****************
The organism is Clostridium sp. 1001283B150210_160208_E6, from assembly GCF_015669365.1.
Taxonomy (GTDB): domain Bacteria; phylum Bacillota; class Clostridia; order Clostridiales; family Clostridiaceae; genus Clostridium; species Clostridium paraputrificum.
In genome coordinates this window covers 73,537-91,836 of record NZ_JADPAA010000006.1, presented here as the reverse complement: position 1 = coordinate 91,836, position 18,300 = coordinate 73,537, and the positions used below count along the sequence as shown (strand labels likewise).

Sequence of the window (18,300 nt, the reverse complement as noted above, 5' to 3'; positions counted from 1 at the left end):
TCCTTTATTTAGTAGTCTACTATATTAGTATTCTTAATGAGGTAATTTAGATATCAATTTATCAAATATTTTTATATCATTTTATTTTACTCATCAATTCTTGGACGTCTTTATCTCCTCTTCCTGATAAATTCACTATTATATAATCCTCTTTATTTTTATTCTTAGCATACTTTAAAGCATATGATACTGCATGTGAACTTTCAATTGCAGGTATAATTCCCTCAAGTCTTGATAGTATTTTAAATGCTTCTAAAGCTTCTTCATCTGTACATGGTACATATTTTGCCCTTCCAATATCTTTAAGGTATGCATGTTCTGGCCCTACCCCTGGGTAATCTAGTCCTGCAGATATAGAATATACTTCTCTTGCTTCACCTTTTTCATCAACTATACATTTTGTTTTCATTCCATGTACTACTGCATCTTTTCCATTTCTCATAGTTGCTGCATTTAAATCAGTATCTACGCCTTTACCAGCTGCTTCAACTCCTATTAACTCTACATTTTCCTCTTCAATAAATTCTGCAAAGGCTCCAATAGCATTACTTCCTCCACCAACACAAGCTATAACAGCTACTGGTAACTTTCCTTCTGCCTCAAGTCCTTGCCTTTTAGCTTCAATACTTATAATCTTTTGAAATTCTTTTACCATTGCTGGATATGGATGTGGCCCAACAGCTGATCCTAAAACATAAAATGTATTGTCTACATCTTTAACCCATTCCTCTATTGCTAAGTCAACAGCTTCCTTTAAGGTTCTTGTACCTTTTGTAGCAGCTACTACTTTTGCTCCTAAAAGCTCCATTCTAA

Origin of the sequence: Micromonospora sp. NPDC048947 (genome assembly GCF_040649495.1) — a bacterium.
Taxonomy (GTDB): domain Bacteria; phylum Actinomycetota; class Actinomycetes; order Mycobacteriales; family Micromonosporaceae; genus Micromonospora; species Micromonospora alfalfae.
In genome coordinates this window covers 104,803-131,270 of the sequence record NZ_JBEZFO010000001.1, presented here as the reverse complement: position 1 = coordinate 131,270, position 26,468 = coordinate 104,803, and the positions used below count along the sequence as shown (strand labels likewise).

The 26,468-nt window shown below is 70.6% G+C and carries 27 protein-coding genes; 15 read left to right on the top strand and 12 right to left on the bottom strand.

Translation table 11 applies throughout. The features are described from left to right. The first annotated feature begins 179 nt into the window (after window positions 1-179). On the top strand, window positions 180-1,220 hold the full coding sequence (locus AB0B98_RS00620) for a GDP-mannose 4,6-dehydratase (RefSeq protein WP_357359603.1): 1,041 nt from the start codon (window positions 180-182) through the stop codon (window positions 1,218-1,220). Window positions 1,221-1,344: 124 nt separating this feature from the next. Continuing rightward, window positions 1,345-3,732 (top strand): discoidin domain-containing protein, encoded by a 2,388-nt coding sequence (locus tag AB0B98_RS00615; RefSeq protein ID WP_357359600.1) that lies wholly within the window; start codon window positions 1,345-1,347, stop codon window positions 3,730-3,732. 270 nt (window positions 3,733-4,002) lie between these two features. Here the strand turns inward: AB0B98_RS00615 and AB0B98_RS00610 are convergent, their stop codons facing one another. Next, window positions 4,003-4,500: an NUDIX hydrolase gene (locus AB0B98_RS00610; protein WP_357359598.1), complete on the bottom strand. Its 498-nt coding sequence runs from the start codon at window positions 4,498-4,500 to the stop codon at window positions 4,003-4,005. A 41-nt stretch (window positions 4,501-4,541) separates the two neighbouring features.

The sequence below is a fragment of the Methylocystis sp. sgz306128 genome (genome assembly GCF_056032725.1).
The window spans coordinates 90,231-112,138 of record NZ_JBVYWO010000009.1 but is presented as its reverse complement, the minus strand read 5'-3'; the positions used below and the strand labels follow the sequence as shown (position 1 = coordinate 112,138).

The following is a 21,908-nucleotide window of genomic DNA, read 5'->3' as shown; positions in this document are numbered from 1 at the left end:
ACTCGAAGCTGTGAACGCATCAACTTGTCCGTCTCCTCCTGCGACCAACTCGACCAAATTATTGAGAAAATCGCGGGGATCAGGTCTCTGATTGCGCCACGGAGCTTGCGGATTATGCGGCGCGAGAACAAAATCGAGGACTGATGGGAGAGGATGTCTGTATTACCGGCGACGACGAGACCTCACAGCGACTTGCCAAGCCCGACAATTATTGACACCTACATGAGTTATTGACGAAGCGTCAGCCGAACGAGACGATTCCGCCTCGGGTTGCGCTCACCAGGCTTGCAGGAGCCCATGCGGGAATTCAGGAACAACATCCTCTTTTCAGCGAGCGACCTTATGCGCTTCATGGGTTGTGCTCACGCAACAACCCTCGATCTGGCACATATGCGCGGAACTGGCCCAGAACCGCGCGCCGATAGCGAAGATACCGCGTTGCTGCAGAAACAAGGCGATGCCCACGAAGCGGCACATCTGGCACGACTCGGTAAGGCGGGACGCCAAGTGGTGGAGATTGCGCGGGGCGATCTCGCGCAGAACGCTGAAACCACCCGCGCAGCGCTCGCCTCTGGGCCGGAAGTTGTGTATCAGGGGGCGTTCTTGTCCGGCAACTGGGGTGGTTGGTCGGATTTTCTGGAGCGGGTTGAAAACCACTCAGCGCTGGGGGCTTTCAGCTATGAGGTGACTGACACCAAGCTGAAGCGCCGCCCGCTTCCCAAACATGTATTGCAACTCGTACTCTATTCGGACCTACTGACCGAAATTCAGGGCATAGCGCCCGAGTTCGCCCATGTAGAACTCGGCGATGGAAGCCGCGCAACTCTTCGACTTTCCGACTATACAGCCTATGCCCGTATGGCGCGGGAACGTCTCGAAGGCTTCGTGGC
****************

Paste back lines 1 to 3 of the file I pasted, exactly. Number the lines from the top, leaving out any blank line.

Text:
The organism is Clostridium sp. 1001283B150210_160208_E6, from assembly GCF_015669365.1.
Taxonomy (GTDB): domain Bacteria; phylum Bacillota; class Clostridia; order Clostridiales; family Clostridiaceae; genus Clostridium; species Clostridium paraputrificum.
In genome coordinates this window covers 73,537-91,836 of record NZ_JADPAA010000006.1, presented here as the reverse complement: position 1 = coordinate 91,836, position 18,300 = coordinate 73,537, and the positions used below count along the sequence as shown (strand labels likewise).